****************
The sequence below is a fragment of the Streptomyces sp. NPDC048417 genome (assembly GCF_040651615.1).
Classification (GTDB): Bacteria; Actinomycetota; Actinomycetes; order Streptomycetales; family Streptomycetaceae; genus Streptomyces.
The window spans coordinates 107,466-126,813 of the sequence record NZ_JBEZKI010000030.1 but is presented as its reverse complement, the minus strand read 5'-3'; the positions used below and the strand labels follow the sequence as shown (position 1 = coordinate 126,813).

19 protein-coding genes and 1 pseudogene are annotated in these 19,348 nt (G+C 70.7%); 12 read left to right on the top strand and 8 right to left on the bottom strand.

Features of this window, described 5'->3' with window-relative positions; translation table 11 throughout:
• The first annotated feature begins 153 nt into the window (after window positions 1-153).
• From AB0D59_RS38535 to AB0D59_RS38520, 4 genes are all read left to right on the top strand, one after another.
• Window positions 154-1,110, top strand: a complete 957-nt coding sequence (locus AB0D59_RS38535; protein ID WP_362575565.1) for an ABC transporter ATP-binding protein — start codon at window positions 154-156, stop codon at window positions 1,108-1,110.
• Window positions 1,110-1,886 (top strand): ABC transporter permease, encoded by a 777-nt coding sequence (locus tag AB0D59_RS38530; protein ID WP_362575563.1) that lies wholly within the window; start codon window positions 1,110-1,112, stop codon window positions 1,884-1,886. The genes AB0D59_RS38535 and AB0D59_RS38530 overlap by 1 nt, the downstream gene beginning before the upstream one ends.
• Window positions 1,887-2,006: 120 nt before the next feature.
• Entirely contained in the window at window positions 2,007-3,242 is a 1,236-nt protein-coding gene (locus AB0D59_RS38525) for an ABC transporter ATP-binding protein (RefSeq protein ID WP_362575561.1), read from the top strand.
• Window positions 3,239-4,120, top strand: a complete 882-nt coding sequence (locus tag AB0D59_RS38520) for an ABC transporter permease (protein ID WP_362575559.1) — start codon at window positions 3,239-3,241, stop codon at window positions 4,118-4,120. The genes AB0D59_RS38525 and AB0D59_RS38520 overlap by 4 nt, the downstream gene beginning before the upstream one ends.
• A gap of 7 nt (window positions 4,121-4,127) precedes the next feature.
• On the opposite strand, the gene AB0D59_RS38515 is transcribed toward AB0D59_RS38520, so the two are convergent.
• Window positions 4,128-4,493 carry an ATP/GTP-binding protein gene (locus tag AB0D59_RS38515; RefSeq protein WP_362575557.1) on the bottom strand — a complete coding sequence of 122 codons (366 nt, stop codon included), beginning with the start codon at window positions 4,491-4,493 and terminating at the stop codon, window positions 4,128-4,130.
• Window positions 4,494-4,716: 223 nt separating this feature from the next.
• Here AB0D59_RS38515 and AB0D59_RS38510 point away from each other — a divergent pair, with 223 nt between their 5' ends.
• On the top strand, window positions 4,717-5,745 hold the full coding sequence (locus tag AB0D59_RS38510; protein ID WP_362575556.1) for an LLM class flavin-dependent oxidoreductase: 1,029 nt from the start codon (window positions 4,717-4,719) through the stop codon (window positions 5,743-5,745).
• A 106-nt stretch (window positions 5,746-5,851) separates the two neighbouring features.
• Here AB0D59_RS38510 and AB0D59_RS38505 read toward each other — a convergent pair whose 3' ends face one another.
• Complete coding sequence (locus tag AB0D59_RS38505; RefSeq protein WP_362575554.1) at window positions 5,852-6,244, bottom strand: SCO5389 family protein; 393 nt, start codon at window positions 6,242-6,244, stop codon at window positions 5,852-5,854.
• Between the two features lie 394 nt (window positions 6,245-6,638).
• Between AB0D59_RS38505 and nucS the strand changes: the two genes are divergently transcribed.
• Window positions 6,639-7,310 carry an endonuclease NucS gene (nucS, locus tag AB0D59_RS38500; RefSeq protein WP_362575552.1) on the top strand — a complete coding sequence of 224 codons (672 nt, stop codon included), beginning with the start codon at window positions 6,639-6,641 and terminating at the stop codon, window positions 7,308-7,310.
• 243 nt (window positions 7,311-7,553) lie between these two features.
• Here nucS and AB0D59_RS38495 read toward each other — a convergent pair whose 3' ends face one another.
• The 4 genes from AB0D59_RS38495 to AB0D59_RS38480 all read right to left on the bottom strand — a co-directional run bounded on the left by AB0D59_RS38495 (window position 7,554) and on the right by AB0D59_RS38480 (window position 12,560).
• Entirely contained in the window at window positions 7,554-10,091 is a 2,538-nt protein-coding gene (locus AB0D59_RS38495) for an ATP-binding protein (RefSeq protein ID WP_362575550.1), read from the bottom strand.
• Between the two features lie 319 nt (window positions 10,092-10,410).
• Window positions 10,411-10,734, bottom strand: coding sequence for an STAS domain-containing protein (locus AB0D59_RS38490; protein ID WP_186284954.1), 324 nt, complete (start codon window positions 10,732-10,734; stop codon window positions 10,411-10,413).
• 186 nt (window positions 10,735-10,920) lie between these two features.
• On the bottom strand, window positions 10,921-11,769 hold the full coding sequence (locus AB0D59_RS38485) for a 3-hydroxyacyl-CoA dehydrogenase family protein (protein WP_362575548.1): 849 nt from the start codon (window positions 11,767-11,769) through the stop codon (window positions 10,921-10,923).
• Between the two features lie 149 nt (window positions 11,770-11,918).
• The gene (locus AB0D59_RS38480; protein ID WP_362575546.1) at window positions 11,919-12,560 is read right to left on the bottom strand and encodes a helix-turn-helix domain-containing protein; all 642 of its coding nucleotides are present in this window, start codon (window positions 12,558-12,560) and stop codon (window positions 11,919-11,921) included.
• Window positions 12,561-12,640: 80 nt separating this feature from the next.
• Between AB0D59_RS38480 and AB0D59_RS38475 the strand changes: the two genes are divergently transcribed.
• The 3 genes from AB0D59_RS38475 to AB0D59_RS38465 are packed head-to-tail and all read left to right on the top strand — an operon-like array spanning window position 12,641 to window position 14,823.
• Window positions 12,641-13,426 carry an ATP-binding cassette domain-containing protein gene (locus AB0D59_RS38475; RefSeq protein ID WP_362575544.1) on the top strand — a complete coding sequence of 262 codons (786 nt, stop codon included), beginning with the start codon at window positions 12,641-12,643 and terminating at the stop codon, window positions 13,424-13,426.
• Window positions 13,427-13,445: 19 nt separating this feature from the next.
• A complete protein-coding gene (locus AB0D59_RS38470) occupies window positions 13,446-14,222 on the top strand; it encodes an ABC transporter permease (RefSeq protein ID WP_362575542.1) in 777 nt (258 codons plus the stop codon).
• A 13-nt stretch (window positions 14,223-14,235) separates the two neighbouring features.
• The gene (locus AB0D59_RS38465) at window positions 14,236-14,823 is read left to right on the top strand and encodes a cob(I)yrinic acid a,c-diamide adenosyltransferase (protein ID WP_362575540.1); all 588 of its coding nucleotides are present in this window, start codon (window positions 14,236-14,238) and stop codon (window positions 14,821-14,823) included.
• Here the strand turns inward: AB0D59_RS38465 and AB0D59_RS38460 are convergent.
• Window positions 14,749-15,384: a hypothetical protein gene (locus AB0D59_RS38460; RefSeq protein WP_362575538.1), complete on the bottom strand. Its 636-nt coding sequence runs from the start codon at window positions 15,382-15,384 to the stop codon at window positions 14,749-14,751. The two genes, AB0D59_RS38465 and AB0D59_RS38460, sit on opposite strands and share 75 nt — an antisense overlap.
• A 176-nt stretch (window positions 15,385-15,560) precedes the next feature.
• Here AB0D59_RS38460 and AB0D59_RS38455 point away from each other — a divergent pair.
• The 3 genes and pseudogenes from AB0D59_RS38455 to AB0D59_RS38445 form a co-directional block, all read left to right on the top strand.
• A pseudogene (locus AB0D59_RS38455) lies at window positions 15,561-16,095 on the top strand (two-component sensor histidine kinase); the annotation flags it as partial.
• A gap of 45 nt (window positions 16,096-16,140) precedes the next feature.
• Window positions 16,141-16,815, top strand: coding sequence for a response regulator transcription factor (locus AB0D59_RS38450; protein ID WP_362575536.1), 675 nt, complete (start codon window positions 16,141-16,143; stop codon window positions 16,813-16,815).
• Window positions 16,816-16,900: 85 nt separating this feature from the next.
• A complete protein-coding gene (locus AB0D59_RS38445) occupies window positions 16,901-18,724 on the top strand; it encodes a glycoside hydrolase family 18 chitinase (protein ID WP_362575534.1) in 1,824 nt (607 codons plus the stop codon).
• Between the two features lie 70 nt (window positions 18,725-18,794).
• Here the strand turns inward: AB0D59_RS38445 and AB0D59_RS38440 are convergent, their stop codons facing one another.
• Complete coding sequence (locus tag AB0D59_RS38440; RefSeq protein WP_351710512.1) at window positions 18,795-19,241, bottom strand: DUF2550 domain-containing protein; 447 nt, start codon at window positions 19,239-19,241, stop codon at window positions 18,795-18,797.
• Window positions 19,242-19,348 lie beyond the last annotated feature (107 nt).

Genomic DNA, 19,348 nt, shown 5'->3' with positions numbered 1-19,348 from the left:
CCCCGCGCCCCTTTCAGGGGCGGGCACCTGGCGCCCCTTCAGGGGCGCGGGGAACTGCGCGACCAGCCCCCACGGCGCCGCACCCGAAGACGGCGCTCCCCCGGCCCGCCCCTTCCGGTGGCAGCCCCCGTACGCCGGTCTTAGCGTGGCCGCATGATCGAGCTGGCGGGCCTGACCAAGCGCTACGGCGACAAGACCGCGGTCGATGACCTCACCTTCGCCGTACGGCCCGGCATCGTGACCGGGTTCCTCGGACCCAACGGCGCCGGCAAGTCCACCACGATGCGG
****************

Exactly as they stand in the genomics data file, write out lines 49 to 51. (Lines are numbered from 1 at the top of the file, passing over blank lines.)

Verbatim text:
• A gap of 45 nt (window positions 16,096-16,140) precedes the next feature.
• Window positions 16,141-16,815, top strand: coding sequence for a response regulator transcription factor (locus AB0D59_RS38450; protein ID WP_362575536.1), 675 nt, complete (start codon window positions 16,141-16,143; stop codon window positions 16,813-16,815).
• Window positions 16,816-16,900: 85 nt separating this feature from the next.